A news reporter is not allowed to write "the criminal" or "the thief" in his article. Why? Because no matter how obvious it is that this person is the criminal or the thief -- she could be standing there with the goods in hand -- she has not yet been proven to be so in a court of law. In other words, she is innocent until proven guilty. To be accurate, the reporter must say, "the suspect" or "the alleged thief" -- meaning someone said she was the thief. And even once she is proven to be the thief in a court, she still may be referred to as the "convict" -- meaning she was convicted of the crime, not necessarily that she did the crime.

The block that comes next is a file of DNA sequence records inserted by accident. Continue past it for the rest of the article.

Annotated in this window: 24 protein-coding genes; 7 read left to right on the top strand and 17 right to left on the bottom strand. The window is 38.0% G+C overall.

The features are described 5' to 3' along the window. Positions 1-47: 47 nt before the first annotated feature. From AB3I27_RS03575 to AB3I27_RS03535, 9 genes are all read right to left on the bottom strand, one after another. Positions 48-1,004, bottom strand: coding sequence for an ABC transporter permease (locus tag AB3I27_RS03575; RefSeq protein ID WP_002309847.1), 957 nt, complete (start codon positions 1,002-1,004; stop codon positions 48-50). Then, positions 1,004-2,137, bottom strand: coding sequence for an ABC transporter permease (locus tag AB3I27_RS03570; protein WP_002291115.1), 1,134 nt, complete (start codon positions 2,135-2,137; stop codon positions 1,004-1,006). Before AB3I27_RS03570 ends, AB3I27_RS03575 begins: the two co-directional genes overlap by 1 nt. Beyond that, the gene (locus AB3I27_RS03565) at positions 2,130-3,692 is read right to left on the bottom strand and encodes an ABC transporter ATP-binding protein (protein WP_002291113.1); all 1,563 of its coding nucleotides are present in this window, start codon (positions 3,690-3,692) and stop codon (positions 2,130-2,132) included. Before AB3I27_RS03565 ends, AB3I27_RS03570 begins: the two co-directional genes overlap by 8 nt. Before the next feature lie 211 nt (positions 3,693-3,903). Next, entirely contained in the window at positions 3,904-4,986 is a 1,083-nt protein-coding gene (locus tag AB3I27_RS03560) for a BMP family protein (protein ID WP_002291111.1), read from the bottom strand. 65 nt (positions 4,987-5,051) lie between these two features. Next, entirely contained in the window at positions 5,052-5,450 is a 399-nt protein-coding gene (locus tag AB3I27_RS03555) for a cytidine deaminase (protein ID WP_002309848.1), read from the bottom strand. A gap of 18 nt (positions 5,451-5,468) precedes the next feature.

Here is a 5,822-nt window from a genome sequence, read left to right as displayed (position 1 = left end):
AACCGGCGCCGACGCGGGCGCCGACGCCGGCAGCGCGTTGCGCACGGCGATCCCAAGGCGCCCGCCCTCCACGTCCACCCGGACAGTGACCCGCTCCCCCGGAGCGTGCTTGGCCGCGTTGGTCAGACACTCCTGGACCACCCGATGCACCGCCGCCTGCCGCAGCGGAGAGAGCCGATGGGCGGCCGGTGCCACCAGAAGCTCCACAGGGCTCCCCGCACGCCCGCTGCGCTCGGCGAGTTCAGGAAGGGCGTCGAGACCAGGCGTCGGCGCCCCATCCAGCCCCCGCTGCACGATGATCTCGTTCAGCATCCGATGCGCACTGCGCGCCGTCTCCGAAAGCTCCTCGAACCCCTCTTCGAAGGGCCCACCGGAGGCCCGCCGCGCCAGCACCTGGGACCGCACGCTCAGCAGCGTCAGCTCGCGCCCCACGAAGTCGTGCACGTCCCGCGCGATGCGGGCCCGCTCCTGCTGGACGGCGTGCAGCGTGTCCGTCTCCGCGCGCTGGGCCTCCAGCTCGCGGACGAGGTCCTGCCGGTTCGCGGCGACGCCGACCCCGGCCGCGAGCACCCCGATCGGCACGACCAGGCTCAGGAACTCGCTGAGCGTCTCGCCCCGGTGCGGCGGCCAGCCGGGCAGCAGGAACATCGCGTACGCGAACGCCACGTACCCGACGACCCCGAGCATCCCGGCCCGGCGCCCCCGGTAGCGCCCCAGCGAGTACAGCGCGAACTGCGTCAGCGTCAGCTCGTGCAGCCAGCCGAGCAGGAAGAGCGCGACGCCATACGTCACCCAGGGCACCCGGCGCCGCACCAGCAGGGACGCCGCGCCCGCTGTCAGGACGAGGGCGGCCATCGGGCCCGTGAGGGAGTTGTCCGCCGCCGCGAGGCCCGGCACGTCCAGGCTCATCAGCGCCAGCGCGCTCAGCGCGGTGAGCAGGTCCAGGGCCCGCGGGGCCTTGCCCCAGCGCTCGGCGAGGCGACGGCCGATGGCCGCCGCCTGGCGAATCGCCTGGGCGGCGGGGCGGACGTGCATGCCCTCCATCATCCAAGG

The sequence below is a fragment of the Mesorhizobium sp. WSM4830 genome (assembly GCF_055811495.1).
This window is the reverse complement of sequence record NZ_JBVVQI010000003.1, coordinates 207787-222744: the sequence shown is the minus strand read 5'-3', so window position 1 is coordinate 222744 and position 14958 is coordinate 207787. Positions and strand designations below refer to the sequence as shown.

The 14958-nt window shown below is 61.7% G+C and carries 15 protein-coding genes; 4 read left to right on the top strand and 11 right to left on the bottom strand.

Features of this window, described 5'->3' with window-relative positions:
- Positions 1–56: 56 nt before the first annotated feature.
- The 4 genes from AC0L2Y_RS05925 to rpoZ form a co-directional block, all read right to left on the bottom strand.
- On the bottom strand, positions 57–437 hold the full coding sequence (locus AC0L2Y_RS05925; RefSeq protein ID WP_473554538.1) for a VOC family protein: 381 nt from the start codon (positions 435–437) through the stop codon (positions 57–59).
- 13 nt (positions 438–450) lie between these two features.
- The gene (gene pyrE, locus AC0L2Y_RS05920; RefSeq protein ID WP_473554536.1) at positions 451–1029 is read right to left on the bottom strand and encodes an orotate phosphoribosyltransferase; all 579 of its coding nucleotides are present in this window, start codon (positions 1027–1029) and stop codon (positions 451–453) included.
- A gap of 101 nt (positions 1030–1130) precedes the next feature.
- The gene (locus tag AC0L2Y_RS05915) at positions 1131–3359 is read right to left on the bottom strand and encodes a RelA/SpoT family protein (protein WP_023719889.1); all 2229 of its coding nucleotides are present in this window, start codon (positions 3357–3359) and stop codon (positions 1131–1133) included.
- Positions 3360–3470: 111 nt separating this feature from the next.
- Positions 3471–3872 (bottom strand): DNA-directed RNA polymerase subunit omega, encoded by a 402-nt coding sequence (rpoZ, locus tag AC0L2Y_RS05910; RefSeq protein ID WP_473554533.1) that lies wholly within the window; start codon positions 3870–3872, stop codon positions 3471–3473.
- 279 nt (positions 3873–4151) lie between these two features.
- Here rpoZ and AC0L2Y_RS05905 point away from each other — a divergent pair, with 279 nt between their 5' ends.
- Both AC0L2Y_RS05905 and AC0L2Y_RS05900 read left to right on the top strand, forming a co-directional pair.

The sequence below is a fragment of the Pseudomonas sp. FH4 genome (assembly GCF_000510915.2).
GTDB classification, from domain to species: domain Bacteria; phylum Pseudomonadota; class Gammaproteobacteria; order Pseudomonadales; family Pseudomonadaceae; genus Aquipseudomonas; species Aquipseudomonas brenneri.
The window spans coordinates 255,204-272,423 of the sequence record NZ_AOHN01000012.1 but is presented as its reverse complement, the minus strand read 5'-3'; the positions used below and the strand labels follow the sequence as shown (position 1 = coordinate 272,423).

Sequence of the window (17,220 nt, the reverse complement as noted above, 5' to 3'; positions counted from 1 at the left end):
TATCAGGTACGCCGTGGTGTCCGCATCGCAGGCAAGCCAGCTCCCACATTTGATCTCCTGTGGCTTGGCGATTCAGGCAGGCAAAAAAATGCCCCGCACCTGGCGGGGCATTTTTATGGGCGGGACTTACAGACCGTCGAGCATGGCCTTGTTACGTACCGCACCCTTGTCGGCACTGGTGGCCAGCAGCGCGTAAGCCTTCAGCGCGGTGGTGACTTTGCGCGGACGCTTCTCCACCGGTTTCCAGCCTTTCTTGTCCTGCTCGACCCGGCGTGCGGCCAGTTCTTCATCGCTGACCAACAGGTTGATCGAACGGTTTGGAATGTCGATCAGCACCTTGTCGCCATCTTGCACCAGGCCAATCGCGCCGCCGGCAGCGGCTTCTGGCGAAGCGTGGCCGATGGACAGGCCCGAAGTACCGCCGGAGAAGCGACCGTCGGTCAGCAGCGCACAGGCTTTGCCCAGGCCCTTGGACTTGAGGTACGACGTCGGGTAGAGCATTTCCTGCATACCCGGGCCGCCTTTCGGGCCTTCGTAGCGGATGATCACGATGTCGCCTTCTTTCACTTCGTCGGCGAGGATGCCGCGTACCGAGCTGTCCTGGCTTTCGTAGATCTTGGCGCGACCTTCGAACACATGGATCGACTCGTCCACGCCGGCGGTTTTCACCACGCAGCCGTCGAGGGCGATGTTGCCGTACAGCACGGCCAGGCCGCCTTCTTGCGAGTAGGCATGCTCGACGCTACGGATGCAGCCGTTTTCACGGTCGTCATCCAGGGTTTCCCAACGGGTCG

Now I'm not saying you have to be as strict with your accuracy standards in your essays as news reporters are supposed to be. You may choose to call "a spade a spade" -- but be careful about making assumptions that are not based on facts. If you call someone some name that evokes emotion, be sure you have some substance to support it -- some logos or ethos. Otherwise your language house of cards may come tumbling down all about you when it's shown that a basic assumption you've made isn't true, and it's all built around a structure of emotion. A combination of honesty and fervor will win your argument and persuade your opponent.
For a more visual treatment of the three methods of argument, go to Greek Rhetoric Revisited.
|This page was last updated Tuesday, May 18, 2010, by Connie Gulick.|